Standing up for animal research

Posted: by Mia Rozenbaum on 2/07/24

Standing up for animal research

During the 2023 “mice in research week”, the Babraham Institute seized the opportunity to carry out a technician-led “Mice in Research” Instagram takeover of the UAR account. Aimee Paterson, the Small Animal Facility Supervisor at the Babraham Institute, brought her colleagues together to share the work of the institute. The Babraham Institute undertakes fundamental research to understand human biology and create the foundation for strategies to improve health, especially as we age. Aimee showed great courage in allowing her name and face to appear on social media as a representative of animal research, and for this she received the inaugural Professor Sir Colin Blakemore Memorial Award.

The Babraham Instagram takeover opened the door to the institute’s animal unit, explaining how mice are cared for and how they are used in research at the institute, with a focus on the special population of aged mice. It was an opportunity for Aimee to show off her skills, her work, and the animals she cares for:

“I’m a massive animal lover, and that’s why I’m an animal technician. I think there are a lot of misconceptions about our role. I wanted to show just how important technicians are to research. We are all animal lovers with a high level of education and experience, dedicated to the care of animals. We should be proud of what we do.”

Technicians were at the front of the stage for this takeover, showcasing their important role in research and their dedication to animal welfare. Aimee explained:

“Technicians are too often the silent actors in the background of research. It can be hard to explain what we do. Physically seeing it changes that. It’s been nice to show our friends and family what we do, how much we care, and how much we put into improving our standards for the animals.”

Aimee and Amrita Openness Awards 2023For her leadership in coordinating the facility’s participation in the Instagram takeover, a colleague of Aimee’s, Louisa Wood, nominated her for the inaugural Professor Sir Colin Blakemore Memorial Award. Impressed by how Aimee opened the doors to the institute’s lab, and placed herself in front of a very public and uncontrolled audience, UAR was absolutely delighted to award Aimee a prize that recognises an individual from a signatory organisation who has worked to improve public understanding of how and why animals are used in the UK. Aimee’s exemplary courage and dedication to showcasing animal research reflect the spirit of this award.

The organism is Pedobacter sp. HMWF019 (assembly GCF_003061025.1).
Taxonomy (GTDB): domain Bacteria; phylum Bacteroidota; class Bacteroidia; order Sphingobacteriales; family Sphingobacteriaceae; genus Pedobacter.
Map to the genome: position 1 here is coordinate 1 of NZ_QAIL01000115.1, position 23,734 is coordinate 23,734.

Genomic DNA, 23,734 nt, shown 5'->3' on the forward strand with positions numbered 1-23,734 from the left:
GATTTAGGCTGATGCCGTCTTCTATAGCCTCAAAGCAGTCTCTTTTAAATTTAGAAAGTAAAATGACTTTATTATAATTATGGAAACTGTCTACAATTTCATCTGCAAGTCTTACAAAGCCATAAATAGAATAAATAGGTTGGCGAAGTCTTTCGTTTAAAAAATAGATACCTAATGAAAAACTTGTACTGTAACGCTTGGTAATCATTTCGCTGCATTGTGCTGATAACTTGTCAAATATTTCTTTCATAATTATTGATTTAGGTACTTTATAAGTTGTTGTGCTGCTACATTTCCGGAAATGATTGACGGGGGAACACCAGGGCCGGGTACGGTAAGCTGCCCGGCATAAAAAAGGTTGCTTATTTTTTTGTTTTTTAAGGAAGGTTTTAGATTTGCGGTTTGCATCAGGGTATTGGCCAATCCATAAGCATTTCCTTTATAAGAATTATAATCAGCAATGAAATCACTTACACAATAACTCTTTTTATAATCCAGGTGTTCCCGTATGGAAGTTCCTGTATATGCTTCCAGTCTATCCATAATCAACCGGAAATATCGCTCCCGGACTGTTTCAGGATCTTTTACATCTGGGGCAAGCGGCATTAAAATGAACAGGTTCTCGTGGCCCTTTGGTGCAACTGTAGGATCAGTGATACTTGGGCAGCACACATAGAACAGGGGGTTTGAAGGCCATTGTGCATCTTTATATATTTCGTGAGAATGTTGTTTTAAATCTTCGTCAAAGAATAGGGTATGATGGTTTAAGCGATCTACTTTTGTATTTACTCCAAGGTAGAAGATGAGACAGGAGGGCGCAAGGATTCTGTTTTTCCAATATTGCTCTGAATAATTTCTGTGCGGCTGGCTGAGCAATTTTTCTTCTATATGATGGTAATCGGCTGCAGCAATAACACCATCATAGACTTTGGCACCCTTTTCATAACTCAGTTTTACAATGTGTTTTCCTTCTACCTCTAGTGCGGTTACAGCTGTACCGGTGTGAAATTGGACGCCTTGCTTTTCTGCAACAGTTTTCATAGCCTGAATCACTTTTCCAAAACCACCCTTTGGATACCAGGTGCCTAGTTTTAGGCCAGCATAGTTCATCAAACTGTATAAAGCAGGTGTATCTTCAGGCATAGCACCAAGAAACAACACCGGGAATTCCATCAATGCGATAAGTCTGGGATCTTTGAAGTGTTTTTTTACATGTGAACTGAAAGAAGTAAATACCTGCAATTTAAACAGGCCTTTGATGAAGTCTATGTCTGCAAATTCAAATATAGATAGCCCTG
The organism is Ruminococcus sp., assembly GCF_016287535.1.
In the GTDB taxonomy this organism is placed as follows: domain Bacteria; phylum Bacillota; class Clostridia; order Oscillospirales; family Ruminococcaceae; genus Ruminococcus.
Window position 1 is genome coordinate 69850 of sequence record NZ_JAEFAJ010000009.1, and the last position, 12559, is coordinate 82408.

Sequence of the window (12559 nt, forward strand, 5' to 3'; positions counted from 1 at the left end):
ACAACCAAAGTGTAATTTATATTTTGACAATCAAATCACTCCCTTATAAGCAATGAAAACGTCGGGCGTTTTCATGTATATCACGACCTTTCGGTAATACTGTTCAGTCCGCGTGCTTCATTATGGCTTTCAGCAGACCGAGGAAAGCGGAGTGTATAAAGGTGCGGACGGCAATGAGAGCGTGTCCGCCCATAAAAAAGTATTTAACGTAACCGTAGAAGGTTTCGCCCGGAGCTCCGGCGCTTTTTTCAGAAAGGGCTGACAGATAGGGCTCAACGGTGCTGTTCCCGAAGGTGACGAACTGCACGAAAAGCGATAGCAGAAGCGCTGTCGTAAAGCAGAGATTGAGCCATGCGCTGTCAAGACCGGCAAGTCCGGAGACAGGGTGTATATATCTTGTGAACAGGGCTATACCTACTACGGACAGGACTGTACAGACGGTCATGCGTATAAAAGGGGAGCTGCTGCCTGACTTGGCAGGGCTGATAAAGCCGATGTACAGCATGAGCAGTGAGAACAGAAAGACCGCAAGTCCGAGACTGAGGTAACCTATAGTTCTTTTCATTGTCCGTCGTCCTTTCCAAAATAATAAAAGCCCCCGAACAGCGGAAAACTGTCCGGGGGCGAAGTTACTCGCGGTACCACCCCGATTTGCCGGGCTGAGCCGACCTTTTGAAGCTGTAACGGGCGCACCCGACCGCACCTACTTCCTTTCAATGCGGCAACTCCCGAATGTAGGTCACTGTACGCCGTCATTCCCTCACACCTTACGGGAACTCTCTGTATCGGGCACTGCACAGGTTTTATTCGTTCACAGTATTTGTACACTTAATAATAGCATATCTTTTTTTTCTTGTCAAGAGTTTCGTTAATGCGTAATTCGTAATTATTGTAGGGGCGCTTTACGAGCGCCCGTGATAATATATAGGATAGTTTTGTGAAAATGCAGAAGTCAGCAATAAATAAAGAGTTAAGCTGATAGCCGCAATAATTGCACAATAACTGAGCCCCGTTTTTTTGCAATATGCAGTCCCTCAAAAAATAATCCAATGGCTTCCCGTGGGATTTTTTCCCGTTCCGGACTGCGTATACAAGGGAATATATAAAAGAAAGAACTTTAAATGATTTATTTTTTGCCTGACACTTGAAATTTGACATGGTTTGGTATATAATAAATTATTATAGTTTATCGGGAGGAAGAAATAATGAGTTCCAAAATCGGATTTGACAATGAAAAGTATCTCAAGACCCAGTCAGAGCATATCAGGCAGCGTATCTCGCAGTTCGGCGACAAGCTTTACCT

“We are really proud of our animal techs,” comments Dr Louisa Wood, Head of Communications at the Babraham Institute. “Providing a platform where people could see them, their work and the animal facility was particularly important to us. It was a team effort, but Aimee’s willingness and enthusiasm really made it a reality. Her personality shone bright.”

From an institutional perspective, the takeover was another opportunity to engage with the public, something the Babraham Institute does really well. “The Institute has a thriving public engagement programme. We already offer on- and off-site virtual tours of the facility but this was the first time we got to show the daily checks of the mice in a face-to-camera format,” explains Louisa. “It allowed us to go above and beyond what we already do to invite the public to engage with our work.”

The Instagram takeover format also allows for two-way engagement. The public can interact almost live with the researchers and technicians in a Q and A session. “It’s a scary idea to do something that you've never done before, but I’m always quite happy to try out new things, learn, and grow,” said Aimee. “We’ve had a lot of positive feedback and engagement. Since then, I’ve even had another animal facility in the area contact me for advice.”

The experience is destined to be repeated according to Louisa: “It will definitely grow. The takeover really inspired people to reflect on what they’d like to include in their role. We’re already seeing the fruits of this with increased participation of animal technicians in our public engagement and communications activities.” The UAR team are thrilled to see more technicians taking bravely stepping forward to engage with the public.


The Professor Sir Colin Blakemore Award

Professor Sir Colin Blakemore was a staunch supporter of openness and didn’t shy away from talking about his work to anyone who would listen. Colin was the recipient of UAR’s very first Openness Award in 2014, and his bravery in continuing to talk about the importance of research using animals in the face of animal rights extremism was an inspiration to many. In memory of Colin, with the blessing of his family and with funding from the Biomedical Research Education Trust, the Professor Sir Colin Blakemore Memorial Award recognises an individual from a signatory organisation who has worked to improve public understanding of how and why animals are used in the UK. This award is about recognising individuals who are supporting openness by sticking their heads above the parapet, being brave, and doing something in their own name. There are hundreds of individuals doing lots of small things to push openness forwards, who aren’t being recognised for their hard work, and this award is about them.


Read more on Openness in animal research:

Last edited: 2 July 2024 13:19

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